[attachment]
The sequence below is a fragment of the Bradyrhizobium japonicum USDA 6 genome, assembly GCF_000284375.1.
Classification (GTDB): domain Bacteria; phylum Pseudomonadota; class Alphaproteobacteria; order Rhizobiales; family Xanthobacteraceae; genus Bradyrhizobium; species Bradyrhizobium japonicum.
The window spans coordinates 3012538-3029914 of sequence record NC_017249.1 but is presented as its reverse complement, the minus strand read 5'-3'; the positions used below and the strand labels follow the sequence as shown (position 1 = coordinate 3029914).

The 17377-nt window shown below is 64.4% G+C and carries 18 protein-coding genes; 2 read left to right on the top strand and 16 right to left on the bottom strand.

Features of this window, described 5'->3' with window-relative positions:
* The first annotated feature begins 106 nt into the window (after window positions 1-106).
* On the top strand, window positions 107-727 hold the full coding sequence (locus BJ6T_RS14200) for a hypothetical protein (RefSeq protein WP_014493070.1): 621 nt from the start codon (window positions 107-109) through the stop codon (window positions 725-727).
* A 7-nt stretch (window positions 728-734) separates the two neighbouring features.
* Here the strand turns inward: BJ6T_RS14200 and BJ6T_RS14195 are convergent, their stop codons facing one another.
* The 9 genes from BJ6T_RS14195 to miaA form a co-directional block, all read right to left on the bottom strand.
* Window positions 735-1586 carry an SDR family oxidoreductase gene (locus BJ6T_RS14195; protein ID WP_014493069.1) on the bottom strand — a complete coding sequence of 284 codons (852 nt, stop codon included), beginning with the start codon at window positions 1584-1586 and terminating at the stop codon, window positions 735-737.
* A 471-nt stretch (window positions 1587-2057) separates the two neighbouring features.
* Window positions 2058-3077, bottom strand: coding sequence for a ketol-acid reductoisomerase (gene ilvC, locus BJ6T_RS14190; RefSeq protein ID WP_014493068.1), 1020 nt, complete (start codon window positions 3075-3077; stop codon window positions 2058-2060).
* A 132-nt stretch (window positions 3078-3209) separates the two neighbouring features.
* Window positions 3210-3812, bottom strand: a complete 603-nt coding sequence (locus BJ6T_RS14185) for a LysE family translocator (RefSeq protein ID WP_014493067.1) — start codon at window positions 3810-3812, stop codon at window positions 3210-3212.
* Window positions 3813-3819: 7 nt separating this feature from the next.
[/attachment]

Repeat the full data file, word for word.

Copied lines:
The sequence below is a fragment of the Bradyrhizobium japonicum USDA 6 genome, assembly GCF_000284375.1.
Classification (GTDB): domain Bacteria; phylum Pseudomonadota; class Alphaproteobacteria; order Rhizobiales; family Xanthobacteraceae; genus Bradyrhizobium; species Bradyrhizobium japonicum.
The window spans coordinates 3012538-3029914 of sequence record NC_017249.1 but is presented as its reverse complement, the minus strand read 5'-3'; the positions used below and the strand labels follow the sequence as shown (position 1 = coordinate 3029914).

The 17377-nt window shown below is 64.4% G+C and carries 18 protein-coding genes; 2 read left to right on the top strand and 16 right to left on the bottom strand.

Features of this window, described 5'->3' with window-relative positions:
* The first annotated feature begins 106 nt into the window (after window positions 1-106).
* On the top strand, window positions 107-727 hold the full coding sequence (locus BJ6T_RS14200) for a hypothetical protein (RefSeq protein WP_014493070.1): 621 nt from the start codon (window positions 107-109) through the stop codon (window positions 725-727).
* A 7-nt stretch (window positions 728-734) separates the two neighbouring features.
* Here the strand turns inward: BJ6T_RS14200 and BJ6T_RS14195 are convergent, their stop codons facing one another.
* The 9 genes from BJ6T_RS14195 to miaA form a co-directional block, all read right to left on the bottom strand.
* Window positions 735-1586 carry an SDR family oxidoreductase gene (locus BJ6T_RS14195; protein ID WP_014493069.1) on the bottom strand — a complete coding sequence of 284 codons (852 nt, stop codon included), beginning with the start codon at window positions 1584-1586 and terminating at the stop codon, window positions 735-737.
* A 471-nt stretch (window positions 1587-2057) separates the two neighbouring features.
* Window positions 2058-3077, bottom strand: coding sequence for a ketol-acid reductoisomerase (gene ilvC, locus BJ6T_RS14190; RefSeq protein ID WP_014493068.1), 1020 nt, complete (start codon window positions 3075-3077; stop codon window positions 2058-2060).
* A 132-nt stretch (window positions 3078-3209) separates the two neighbouring features.
* Window positions 3210-3812, bottom strand: a complete 603-nt coding sequence (locus BJ6T_RS14185) for a LysE family translocator (RefSeq protein ID WP_014493067.1) — start codon at window positions 3810-3812, stop codon at window positions 3210-3212.
* Window positions 3813-3819: 7 nt separating this feature from the next.